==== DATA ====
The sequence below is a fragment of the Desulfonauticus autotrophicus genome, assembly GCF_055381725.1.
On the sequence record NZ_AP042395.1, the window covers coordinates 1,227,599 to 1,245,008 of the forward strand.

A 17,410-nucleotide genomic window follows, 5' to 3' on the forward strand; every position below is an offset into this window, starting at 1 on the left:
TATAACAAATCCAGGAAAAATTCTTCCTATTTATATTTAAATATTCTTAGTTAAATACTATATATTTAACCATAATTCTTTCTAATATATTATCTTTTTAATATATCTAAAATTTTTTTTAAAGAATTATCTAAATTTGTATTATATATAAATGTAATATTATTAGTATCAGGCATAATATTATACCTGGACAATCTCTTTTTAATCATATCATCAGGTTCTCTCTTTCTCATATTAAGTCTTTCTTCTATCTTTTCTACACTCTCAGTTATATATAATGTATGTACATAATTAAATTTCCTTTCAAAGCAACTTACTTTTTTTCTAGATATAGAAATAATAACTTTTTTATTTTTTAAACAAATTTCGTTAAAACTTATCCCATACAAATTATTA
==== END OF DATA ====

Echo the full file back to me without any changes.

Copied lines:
The sequence below is a fragment of the Desulfonauticus autotrophicus genome, assembly GCF_055381725.1.
On the sequence record NZ_AP042395.1, the window covers coordinates 1,227,599 to 1,245,008 of the forward strand.

A 17,410-nucleotide genomic window follows, 5' to 3' on the forward strand; every position below is an offset into this window, starting at 1 on the left:
TATAACAAATCCAGGAAAAATTCTTCCTATTTATATTTAAATATTCTTAGTTAAATACTATATATTTAACCATAATTCTTTCTAATATATTATCTTTTTAATATATCTAAAATTTTTTTTAAAGAATTATCTAAATTTGTATTATATATAAATGTAATATTATTAGTATCAGGCATAATATTATACCTGGACAATCTCTTTTTAATCATATCATCAGGTTCTCTCTTTCTCATATTAAGTCTTTCTTCTATCTTTTCTACACTCTCAGTTATATATAATGTATGTACATAATTAAATTTCCTTTCAAAGCAACTTACTTTTTTTCTAGATATAGAAATAATAACTTTTTTATTTTTTAAACAAATTTCGTTAAAACTTATCCCATACAAATTATTA